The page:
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Geometric Sum (Power Series) Calculation

  1. Mar 28, 2008 #1
    Hi

    In trying to calculate the following sum:

    [tex]
    \sum_{i=1}^n{i^2}
    [/tex]

    I found the following expansions:

    [tex]
    \sum_{i=1}^p \sum_{j=0}^{i-1} (-1)^j(i-j)^p {n+p-i+1\choose n-i} {p+1\choose j}
    [/tex]

    My question is: is there an easier or more intuitive way to compute the limit of the sum above?
     
  2. jcsd
  3. Mar 28, 2008 #2
    Yes, it is infinity. :smile:

    And what you have is not a geometric series.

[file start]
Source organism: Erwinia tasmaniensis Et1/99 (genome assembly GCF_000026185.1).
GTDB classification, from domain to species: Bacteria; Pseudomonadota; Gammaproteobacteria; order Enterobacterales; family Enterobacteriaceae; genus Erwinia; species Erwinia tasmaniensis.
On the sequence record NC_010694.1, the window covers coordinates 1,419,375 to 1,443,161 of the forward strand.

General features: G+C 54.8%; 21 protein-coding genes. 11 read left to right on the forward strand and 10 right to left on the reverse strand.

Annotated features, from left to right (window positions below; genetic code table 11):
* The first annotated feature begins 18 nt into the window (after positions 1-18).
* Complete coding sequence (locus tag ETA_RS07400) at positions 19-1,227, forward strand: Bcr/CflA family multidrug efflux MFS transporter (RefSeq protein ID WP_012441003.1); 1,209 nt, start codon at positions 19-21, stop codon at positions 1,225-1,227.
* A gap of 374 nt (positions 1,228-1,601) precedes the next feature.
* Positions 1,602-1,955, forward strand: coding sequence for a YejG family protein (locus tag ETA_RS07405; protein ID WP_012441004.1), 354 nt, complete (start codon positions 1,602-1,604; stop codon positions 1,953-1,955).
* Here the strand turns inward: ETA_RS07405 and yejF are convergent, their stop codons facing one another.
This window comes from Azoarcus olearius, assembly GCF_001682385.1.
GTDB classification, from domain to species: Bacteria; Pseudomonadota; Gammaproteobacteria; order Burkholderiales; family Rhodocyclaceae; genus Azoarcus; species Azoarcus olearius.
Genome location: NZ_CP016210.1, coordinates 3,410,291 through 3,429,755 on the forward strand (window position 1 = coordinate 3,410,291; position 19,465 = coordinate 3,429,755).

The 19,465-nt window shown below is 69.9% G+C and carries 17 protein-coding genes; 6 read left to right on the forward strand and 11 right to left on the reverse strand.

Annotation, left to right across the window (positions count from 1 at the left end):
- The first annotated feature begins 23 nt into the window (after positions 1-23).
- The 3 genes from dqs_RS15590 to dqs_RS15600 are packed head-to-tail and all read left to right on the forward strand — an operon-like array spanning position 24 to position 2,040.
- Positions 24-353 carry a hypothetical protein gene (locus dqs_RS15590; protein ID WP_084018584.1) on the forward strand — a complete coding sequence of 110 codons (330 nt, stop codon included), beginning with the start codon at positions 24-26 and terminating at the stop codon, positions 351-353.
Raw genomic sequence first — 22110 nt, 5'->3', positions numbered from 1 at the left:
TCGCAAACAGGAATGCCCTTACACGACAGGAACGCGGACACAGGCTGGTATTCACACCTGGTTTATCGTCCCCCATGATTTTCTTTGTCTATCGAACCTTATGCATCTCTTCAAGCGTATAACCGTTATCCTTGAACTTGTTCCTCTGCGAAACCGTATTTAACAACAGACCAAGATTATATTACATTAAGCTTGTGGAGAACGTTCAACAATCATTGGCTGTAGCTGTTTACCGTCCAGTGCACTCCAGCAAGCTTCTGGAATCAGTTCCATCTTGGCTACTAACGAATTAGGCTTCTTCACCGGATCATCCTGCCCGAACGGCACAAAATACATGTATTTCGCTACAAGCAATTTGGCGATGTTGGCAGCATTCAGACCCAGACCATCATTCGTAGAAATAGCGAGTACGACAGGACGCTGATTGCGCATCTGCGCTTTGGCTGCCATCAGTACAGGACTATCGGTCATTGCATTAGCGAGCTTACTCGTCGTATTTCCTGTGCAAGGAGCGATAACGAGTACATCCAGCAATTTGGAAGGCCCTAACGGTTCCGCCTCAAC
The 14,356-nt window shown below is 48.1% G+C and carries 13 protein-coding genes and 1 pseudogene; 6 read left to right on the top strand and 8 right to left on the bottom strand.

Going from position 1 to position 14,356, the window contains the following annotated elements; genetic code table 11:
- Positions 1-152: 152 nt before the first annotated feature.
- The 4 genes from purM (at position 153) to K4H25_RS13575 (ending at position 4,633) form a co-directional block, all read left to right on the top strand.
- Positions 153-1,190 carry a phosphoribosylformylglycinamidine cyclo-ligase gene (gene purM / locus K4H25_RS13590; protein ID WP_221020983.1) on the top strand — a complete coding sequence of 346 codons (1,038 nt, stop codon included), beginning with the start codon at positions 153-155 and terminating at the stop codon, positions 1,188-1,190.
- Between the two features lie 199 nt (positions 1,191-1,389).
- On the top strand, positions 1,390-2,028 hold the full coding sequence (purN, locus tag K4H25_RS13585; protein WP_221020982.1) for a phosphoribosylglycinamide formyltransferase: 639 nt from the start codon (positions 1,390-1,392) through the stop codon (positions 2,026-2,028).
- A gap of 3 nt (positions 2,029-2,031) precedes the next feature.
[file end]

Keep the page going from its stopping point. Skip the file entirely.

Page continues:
Last edited: Mar 28, 2008
  4. Mar 28, 2008 #3

    tiny-tim

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    Homework Helper

    Hi rwinston! :smile:

    Hint: what is [tex]\sum_{i=1}^n{\left((i+1)^3\,-\,i^3}\right)[/tex] ? :smile:
     
  5. Mar 28, 2008 #4
  6. Mar 28, 2008 #5
    Hi tim

    So I think the expansion of that sum is

    [tex]
    \sum_{i=1}^n{i^3+3i^2+3i+1} - \sum_{i=1}^n{i^3}
    [/tex]
    [tex]
    =\sum_{i=1}^{n}{3i^2+3i+1}
    [/tex]
    [tex]
    =3\sum_{i=1}^n{i^2}+3\sum_{i=1}^n{i}+n
    [/tex]

    Im not sure what the connection is yet tho...
     
    Last edited: Mar 28, 2008
  7. Mar 28, 2008 #6

    tiny-tim

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    ah… but you know what [tex]3\sum_{i=1}^n{i}\,+\,n[/tex] is;

    And you also know what [tex]\sum_{i=1}^n{\left((i+1)^3\,-\,i^3}\right)[/tex] is … don't you … ?

    So [tex]\sum_{i=1}^n{i^2}[/tex] is one-third the difference! :smile:
     
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